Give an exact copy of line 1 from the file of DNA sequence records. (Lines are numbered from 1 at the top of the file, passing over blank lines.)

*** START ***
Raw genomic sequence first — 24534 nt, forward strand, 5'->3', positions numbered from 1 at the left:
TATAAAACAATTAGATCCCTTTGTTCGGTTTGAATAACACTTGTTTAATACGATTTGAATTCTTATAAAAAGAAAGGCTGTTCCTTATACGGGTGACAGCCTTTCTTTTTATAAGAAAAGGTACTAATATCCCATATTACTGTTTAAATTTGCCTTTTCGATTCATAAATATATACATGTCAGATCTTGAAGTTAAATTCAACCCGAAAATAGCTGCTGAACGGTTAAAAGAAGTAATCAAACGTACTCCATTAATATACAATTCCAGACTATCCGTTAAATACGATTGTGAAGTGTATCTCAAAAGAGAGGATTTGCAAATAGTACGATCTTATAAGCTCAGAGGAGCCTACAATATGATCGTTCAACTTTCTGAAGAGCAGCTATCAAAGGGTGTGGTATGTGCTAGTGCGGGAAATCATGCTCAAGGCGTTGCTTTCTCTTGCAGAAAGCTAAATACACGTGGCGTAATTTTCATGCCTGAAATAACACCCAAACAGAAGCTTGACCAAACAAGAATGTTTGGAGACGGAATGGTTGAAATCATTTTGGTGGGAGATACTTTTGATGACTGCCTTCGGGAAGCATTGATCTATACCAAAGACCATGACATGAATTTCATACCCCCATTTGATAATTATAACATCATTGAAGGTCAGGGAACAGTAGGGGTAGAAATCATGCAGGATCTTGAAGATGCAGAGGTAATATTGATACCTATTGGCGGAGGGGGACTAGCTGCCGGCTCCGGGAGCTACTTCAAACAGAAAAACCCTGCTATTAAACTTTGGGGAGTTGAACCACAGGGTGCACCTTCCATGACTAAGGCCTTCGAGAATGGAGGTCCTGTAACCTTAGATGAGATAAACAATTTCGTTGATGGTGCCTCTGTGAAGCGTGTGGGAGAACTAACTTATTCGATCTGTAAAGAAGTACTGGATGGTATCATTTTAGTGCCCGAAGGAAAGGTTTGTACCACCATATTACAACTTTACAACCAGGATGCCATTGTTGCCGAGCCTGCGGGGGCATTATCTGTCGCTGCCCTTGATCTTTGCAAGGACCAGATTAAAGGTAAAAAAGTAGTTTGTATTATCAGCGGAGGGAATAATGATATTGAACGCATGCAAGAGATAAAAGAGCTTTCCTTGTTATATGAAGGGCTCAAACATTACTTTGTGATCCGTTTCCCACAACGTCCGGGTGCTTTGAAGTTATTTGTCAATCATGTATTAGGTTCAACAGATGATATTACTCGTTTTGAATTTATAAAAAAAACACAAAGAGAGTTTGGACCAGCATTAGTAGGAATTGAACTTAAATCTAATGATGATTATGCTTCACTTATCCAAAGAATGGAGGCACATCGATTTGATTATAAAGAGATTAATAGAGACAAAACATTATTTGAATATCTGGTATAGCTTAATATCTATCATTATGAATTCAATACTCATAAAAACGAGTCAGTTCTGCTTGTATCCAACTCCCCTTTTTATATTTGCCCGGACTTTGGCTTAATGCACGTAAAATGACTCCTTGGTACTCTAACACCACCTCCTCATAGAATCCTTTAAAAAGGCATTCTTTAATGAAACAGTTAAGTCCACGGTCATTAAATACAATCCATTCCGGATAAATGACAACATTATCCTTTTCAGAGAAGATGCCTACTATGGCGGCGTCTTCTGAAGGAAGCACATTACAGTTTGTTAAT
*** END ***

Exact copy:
Raw genomic sequence first — 24534 nt, forward strand, 5'->3', positions numbered from 1 at the left: